I can't get enough of these gorgeous, dreamy landscapes from Leipzig-based artist Yuka Kashihara! She tells me about transitioning from a traditional art education in Japan to a more progressive Masters program in Leipzig, the challenges that came with moving to a new country in the process, and how that directed her down the artistic path she's on now. More at the links below!
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Hello! You're originally from Tokyo, but have been living Germany for the last ten years, and just graduated from the Academy of Visual Arts in Leipzig. Can you tell me a bit more about yourself?
I grew up in Japan: In Tokyo, Osaka, Yamanashi - many different cities, because of my father's job. Since 2006, I live and work in Leipzig, Germany.
Before that, I studied Japanese Painting at Musashino Art University in Tokyo. My faculty was very traditional and, for me, a bit too conservative, so I didn't quite match the course. When I got my degree at the University, I considered continuing with the Master Class but my Professor told me that I should go to USA or Europe.
I visited many Art Universities in Germany, France & Holland, until I decided on the Academy of Visual Arts in Leipzig, because I could study both traditional oil painting with tempera technique and also contemporary art there. I really wanted to progress and develop my own painting.
In 2015 I graduated from the Master Class ("Meisterschüler") under Prof. Annette Schröter. In Germany, I changed my medium from Japanese stone colors to traditional oil colours and tempera paint.
What first interested you in making art?
When I was a child my mother praised me, when I drew a rabbit. This memory stayed with me for a long time and drove me to keep on drawing & painting.
Your paintings are somewhat abstracted but mostly seem to suggest landscapes in brilliant hues. Can you describe your work and what ideas you're exploring in your compositions?
The first and second years in Germany were a quite hard and painful experience for me. I couldn't speak any German at first and I didn't understand a lot of things at the Art University. My Japanese friend then sent me a poem titled 'Lake'. This poem, in a way, saved me.
I didn't know what to paint, but this 'Lake' started to appear in my paintings. It was symbolic for me: lakes, forests, mountains, holes: I feel like I don't paint a landscape, but rather "dig a hole" when I paint.
When I observe a landscape, I am fascinated by the layers of the past: earth, colour, and traces of the people who were once there. I try to imagine how the first or last person perceived this landscape. When two people see a landscape, what they see is never the same: I try to find these differences and deviations, and then fill the created gaps.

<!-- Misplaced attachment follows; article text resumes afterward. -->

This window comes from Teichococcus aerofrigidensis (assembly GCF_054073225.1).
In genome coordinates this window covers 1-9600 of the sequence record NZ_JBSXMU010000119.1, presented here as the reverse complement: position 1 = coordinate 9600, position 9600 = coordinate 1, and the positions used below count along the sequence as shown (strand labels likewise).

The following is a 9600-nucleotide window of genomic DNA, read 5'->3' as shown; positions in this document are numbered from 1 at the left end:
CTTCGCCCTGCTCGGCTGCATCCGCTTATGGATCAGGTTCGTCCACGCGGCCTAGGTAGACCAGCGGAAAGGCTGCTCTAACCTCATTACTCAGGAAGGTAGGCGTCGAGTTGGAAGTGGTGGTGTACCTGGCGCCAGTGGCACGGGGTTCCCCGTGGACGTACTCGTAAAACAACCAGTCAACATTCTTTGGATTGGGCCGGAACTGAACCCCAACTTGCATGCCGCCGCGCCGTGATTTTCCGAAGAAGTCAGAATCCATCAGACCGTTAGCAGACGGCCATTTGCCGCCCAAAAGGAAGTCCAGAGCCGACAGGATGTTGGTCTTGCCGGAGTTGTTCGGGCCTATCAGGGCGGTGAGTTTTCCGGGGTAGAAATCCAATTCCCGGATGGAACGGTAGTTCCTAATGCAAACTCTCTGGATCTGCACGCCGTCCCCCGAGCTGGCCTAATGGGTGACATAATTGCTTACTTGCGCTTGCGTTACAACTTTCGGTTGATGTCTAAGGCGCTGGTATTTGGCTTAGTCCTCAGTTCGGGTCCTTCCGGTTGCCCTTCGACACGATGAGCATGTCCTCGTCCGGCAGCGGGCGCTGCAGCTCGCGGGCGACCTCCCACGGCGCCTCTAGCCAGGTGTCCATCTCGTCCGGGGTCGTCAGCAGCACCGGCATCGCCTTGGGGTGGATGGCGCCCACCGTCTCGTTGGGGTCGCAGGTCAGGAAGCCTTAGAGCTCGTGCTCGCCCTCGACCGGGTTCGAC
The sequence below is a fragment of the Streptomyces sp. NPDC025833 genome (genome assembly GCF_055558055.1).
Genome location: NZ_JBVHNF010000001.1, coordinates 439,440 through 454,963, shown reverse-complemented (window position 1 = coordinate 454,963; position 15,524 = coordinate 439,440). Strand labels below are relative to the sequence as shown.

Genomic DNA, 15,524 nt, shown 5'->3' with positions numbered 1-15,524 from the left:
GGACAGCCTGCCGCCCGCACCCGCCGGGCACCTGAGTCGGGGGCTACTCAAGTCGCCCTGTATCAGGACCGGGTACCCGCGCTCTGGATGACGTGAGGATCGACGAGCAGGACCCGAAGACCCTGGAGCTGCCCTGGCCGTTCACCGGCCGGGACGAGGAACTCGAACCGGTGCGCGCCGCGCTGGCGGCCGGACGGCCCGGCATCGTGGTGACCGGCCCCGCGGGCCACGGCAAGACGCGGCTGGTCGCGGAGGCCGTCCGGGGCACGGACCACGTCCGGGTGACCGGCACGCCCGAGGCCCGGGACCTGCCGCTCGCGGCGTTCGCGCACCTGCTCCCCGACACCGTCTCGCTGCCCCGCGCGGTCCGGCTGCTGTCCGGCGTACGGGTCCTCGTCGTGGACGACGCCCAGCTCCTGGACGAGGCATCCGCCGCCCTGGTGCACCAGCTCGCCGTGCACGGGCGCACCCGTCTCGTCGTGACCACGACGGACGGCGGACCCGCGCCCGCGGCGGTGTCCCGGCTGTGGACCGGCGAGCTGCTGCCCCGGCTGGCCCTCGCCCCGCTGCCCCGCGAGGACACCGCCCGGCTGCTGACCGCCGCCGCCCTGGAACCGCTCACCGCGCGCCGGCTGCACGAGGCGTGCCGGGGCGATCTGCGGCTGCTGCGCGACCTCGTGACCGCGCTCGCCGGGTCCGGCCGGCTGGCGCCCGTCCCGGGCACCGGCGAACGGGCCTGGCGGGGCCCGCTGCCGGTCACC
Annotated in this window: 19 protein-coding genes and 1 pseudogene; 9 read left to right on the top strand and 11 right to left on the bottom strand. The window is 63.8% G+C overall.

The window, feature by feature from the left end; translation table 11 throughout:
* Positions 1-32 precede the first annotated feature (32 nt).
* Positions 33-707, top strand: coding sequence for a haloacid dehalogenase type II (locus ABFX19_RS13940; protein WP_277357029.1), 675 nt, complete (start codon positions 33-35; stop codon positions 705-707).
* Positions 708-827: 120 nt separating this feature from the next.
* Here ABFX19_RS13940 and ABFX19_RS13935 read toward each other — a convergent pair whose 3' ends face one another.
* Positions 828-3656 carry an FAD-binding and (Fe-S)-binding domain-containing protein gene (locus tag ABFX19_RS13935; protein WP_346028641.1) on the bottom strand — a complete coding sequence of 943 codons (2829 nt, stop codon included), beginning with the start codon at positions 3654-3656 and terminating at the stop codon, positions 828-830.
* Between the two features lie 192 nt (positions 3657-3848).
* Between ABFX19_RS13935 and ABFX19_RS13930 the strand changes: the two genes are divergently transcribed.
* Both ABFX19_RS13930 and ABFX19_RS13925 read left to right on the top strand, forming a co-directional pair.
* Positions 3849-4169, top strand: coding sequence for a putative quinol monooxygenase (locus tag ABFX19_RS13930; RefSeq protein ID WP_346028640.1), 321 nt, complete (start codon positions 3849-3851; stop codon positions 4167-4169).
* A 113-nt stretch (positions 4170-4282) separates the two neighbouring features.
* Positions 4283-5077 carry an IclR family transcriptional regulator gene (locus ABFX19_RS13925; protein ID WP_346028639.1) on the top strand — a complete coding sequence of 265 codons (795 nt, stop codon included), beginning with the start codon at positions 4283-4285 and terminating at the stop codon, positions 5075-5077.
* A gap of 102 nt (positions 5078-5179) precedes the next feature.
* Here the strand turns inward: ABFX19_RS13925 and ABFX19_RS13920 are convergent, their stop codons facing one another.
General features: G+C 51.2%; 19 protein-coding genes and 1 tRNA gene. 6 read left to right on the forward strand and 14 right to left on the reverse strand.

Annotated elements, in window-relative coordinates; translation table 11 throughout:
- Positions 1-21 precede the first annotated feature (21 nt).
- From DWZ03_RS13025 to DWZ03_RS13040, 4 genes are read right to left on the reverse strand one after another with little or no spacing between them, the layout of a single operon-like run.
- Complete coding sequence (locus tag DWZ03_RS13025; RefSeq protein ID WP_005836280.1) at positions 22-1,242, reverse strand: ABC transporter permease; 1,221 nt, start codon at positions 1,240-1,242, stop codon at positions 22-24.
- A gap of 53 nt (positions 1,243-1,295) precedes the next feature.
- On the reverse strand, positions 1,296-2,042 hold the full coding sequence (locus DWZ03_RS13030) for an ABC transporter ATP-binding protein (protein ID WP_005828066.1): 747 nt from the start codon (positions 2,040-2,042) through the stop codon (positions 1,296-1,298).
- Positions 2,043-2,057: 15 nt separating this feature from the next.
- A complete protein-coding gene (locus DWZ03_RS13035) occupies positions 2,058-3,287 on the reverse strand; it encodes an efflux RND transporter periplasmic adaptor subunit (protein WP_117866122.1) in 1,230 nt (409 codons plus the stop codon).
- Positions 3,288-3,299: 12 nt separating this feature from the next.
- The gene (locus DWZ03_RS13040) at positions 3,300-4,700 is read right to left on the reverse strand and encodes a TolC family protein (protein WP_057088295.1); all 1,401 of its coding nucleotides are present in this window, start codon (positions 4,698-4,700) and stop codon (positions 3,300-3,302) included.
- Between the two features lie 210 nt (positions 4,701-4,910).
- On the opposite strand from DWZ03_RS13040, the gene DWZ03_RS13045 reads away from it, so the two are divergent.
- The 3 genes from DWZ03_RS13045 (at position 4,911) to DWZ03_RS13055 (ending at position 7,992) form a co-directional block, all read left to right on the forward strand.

Are these real places?
Not really: Most places come, partially, from my imagination, but I got a lot of inspirations from different places I have visited: Yosemite National Park, Isle of Skye in Scotland, Lofoten in Norway, the jungle in Malaysia, Indonesia, and Japan.
I notice that you work often in shades of teal and pink; is there a reason you're drawn to these particular colors?
I like turquoise green, because it's neither warm nor cold; it's a neutral color to me.
Pink, for me, is a rather new color on my palette -- I painted 'Last Mountain' with a black sky as a night landscape, which didn't quite work at first. When I painted over the sky with pink, it somehow worked even better as a night sky, so recently I have been using more pink.
What is the thing that intrigues you or challenges you the most about your medium?
I used Japanese pigments earlier, but now I love tempera and oil, because I can use many layers: thin and thick, and paint them fresh on top of each other. Oil painting gives me many possibilities and lets me construct many different things in my paintings.
What kind of research do you do in preparation for your paintings?
I often draw what I think about. I also like to draw outside and when I travel; I sometimes use my sketchbook to record what I see.
What is your studio like?
It is nice and quiet in Leipzig, I like that I am alone there. It's rather silent and bright.
Do you have any routines or rituals in the studio that help you get in to the mode to create?
I always drink coffee while inspecting my paintings in progress and thinking about what to paint today.
Especially as a recent graduate , what do you think about most when it comes to pursuing an art practice professionally? What is the most challenging or daunting part about pursuing this path?
I have actually been working together with my Gallery (Tomio Koyama Gallery in Tokyo) for 6 years.
I think it's very important to stay curious and to continue to develop and redefine myself, artistically.
Can you recall the best advice you've received so far?
Stay true to yourself.
What do you need most, or value most, as an artist?
What are you working on right now?
As I walked through the Malaysian jungle last year, I came across places in the thicket that have been unaffected by people for a long time. There was a sense of loss and rebirth; this was both beautiful and eerie at the same time. I was then increasingly occupied by the repetition of forms as the infinite reflection of the part of a whole: these fractal structures were first found in the jungle of Malaysia, and then subsequently in my paintings.
Anything else you would like to add?
Right now, I have a solo show in Berlin, at the Gallery Martin Mertens, if you happen to be in Berlin, please come by (on through June 17).
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